This seems to be the season for a new round of films based, more or less, on the lives of jazz trumpet players. See the October 11 Rifftides post about Don Cheadle as Miles Davis. The latest entry in the category is Born To Be Blue, which was screened yesterday and today in special presentations at the Toronto Film Festival. Ethan Hawke plays Chet Baker or—as Variety’s Andrew Barker writes in his review—
“a character who happens to share a name and a significant number of biographical similarities with Chet Baker, taking the legendary West Coast jazz musician’s life as though it were merely a chord chart from which to launch an improvised set of new melodies.”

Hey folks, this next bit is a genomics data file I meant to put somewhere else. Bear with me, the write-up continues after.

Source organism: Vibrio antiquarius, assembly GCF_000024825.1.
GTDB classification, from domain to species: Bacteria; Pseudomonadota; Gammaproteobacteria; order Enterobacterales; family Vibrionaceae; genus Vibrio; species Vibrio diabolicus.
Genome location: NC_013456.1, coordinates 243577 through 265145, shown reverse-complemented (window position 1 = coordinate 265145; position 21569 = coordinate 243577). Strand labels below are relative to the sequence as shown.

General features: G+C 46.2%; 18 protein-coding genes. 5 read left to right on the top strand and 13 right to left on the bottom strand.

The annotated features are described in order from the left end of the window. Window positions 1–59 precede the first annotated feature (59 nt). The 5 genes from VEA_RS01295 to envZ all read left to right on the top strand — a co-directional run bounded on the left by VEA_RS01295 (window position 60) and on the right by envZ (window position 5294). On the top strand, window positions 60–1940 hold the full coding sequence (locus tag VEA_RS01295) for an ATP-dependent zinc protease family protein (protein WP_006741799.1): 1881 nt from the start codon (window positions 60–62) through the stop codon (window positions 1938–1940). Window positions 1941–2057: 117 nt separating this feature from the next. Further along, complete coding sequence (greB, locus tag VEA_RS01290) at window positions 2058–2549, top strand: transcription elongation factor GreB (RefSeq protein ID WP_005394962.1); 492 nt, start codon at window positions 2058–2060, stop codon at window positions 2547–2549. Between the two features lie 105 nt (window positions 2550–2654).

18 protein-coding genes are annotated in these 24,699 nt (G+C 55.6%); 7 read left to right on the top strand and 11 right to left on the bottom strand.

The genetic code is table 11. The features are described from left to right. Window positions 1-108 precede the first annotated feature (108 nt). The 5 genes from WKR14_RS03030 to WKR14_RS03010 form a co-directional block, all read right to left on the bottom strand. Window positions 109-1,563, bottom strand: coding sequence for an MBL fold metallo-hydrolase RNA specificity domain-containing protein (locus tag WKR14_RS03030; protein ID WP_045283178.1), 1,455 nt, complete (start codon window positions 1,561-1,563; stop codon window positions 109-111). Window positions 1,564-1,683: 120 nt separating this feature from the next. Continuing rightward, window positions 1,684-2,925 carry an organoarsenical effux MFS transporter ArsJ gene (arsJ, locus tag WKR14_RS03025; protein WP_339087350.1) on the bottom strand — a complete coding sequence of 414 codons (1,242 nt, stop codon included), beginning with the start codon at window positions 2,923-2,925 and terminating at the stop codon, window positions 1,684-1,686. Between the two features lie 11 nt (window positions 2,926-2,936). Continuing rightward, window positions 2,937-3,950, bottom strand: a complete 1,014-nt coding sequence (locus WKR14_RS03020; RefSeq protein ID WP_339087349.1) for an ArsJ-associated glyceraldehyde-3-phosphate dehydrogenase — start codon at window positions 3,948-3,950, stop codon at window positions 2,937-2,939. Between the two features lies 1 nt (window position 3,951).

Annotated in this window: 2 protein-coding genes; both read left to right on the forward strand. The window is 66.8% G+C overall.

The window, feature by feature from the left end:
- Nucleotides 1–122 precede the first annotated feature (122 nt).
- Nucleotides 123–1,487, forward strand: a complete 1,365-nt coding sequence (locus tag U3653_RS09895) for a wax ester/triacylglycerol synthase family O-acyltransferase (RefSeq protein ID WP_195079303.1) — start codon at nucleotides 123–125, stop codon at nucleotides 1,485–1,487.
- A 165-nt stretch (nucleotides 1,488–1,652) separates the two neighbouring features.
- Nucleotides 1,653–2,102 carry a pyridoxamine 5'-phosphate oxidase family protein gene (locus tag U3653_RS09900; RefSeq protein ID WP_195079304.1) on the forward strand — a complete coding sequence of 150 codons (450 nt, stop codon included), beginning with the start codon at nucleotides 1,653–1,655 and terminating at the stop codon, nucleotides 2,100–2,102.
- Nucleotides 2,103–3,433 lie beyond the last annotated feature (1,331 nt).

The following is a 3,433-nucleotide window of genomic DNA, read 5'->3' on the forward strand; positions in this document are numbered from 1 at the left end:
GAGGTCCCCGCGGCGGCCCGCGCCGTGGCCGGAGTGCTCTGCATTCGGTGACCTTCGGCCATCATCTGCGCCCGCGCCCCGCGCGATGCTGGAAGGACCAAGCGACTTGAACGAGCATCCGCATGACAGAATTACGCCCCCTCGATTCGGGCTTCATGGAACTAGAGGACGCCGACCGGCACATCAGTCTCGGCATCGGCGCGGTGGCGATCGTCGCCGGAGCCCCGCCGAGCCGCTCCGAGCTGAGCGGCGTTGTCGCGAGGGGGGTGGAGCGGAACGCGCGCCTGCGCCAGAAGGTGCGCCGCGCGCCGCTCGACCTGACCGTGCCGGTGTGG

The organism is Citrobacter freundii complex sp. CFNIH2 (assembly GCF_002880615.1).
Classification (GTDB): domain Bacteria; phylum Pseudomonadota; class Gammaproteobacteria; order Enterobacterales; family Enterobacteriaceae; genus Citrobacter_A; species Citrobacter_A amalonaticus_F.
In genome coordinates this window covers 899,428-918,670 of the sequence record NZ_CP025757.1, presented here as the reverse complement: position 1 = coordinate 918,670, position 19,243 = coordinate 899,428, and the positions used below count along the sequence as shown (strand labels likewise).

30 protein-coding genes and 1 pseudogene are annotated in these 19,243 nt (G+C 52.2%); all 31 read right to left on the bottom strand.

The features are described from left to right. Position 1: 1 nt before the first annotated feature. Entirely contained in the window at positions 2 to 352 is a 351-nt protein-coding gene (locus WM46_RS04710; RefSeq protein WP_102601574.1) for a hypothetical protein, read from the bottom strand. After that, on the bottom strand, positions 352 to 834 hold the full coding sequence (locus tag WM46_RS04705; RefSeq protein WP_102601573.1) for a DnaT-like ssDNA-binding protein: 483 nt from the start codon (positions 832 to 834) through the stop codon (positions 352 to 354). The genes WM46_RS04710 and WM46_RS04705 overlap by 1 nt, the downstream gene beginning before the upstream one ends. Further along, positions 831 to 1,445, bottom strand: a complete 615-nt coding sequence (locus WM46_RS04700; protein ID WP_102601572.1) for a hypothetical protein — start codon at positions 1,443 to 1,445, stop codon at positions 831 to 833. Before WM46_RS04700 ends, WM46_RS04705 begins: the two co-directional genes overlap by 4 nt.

In an earlier era, cornetists Bix Beiderbecke (Young Man With a Horn, 1950) and Red Nichols (The Five Pennies, 1959) were honored, if that’s the appropriate term, with portrayals that also altered biographical facts to satisfy artistic license. In this teaser scene, Hawke as Baker plays for a couple of record industry suits.
Hawke reportedly spent six months learning to play the trumpet as he prepared for the role. Pre-release publicity for the movie does not say who plays in that scene but, clearly, the sound track is dubbed from the only recording I know in which Baker plays “Over The Rainbow.” It picks up on the second eight bars of his solo.
Chet Baker in Rome in 1962 with Amadeo Tomassi, piano; Benoit Quersin, bass; and Daniel Humair, drums, from Chet Is Back!. The album also has Baker with two formidable Belgians, tenor saxophonist Bobby Jaspar and guitarist René Thomas, and on four tracks with the film composer Ennio Morricone and his orchestra.